For Bill Brewster, the mother of invention was an expensive slab of stone. Or the necessity to move it, that is.

For Bill Brewster, the mother of invention was an expensive slab of stone. Or the necessity to move it, that is.

Owners of Stonetech approached Brewster, a retired welder from Butte Falls, six years ago to fashion something they could use to maneuver slabs of granite and marble weighing up to a ton or more. The Medford company designs and fabricates countertops, sinks and other fixtures using stone pieces that each costs thousands of dollars.

Using his decades of experience in hydraulics and welding, the 73-year-old fashioned a metal frame "tilt table" that allows two to four people to maneuver stone pieces safely to avoid potential injuries and costly breaks.

"They explained they had trouble with extra heavy countertops, taking them into new buildings, and wanted a tilting table to stand them on one end," Brewster said.

"They would need at least eight men holding on to the counter while they tilted it down flat. The problem was they only had a couple employees, so they would borrow construction workers and hope no one got hurt. It was just never easy to do what they needed to do."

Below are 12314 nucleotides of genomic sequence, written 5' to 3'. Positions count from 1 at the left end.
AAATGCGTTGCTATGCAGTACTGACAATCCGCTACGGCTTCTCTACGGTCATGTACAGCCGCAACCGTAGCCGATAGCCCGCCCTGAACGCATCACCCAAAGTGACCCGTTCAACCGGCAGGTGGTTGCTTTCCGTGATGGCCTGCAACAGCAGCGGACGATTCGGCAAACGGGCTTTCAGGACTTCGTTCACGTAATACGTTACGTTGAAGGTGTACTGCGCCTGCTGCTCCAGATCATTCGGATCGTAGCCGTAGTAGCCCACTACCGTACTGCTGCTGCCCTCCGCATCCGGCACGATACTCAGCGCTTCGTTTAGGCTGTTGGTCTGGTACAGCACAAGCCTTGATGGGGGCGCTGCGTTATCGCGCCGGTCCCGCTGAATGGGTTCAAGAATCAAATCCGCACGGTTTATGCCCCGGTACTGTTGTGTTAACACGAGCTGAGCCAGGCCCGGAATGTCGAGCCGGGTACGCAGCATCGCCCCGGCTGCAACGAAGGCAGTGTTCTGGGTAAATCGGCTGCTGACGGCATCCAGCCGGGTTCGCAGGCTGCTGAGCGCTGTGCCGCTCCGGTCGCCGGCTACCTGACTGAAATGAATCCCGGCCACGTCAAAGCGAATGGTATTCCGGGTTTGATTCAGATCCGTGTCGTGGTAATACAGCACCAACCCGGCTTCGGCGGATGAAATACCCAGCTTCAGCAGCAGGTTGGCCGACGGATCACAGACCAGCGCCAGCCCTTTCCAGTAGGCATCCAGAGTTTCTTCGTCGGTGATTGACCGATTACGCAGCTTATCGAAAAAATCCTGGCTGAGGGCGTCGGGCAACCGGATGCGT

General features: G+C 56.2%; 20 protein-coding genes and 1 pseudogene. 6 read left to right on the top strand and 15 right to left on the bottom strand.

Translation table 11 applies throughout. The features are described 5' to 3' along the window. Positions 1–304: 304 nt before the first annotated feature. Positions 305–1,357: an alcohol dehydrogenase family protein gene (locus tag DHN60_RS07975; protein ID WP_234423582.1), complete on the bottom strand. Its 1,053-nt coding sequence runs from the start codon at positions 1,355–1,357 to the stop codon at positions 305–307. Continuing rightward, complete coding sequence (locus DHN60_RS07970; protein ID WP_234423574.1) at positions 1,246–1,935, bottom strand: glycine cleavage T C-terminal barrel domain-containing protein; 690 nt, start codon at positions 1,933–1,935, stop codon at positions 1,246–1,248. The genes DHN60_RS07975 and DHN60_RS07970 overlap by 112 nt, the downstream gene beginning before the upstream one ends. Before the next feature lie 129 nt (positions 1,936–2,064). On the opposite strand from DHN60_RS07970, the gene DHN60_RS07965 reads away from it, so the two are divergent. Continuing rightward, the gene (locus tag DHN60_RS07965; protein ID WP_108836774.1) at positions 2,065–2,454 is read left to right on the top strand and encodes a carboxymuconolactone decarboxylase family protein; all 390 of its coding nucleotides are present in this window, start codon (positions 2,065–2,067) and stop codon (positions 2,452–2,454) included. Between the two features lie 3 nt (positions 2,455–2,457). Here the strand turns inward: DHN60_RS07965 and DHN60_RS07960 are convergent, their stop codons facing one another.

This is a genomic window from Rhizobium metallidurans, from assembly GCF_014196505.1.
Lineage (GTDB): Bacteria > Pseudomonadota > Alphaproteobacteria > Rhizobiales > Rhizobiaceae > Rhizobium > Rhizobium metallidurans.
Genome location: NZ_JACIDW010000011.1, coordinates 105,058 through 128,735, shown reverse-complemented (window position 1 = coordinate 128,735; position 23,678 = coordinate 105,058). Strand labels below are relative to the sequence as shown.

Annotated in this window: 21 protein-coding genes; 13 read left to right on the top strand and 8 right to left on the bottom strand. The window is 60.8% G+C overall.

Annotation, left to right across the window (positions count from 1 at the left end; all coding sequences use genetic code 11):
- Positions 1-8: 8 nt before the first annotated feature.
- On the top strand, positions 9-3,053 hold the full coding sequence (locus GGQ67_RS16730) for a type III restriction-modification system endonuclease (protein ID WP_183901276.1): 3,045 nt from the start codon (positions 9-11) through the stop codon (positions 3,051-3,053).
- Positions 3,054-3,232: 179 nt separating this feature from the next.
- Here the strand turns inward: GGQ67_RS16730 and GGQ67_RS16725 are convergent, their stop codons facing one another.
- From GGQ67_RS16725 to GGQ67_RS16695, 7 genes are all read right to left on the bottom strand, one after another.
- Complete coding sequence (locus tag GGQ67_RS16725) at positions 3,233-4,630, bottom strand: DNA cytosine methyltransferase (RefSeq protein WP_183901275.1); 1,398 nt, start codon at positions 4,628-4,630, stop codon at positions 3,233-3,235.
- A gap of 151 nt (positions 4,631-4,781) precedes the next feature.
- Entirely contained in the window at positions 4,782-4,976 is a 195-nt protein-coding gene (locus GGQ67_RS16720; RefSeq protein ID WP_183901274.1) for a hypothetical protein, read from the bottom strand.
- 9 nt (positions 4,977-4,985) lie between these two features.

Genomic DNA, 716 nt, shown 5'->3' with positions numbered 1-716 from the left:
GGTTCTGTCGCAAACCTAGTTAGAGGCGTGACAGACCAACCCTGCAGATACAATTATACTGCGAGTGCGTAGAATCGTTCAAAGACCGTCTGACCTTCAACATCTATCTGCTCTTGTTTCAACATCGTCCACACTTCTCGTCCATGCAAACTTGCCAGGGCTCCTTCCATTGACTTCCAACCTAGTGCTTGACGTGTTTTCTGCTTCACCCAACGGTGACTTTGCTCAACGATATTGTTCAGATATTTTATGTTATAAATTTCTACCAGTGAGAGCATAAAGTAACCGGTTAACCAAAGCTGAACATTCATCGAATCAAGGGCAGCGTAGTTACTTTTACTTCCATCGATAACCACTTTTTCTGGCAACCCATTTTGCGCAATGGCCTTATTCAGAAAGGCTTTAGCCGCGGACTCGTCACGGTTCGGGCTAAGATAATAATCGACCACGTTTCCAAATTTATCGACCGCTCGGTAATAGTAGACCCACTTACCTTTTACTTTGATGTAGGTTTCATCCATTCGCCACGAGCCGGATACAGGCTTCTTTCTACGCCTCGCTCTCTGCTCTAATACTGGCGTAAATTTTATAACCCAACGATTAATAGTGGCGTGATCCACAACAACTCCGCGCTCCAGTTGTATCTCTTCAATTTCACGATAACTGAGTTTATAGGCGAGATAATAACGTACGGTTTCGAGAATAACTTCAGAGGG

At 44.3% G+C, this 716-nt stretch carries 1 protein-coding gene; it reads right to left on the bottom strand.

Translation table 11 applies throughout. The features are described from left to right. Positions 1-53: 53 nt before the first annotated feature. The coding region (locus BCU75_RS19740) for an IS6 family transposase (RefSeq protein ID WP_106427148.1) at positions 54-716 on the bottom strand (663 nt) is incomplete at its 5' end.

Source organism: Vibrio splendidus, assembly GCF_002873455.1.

After a career in the U.S. Marines and nearly as many years as a welder, Brewster said his foray into the role of amateur inventor has been well received.

He's sold a half-dozen of the tables already, most of them priced under $2,000. The industry's typical mechanical hydraulic tables are often priced at five times as much.

Customer Becky Sapp, owner of Cornerstone Granite in Central Point, said managing slabs measuring 6 to 8 feet in length is "much, much easier" with Brewster's table.

"It pays for itself if it prevents one broken piece of stone," she said.

"The funny thing in our case was we thought we were going to need an apparatus that cost around $20,000," Sapp said.

"A few years ago, when we got a new business location, we were pretty happy to find out we didn't need a $20,000 setup. We just needed Bill's tilt table."

Brewster is glad he could solve a hefty problem for stone workers.

"With the table, no matter how heavy the slab is, just two men can move it if they have to and no one will get hurt or break the slab," he said.

Buffy Pollock is a freelance writer living in Medford. E-mail her at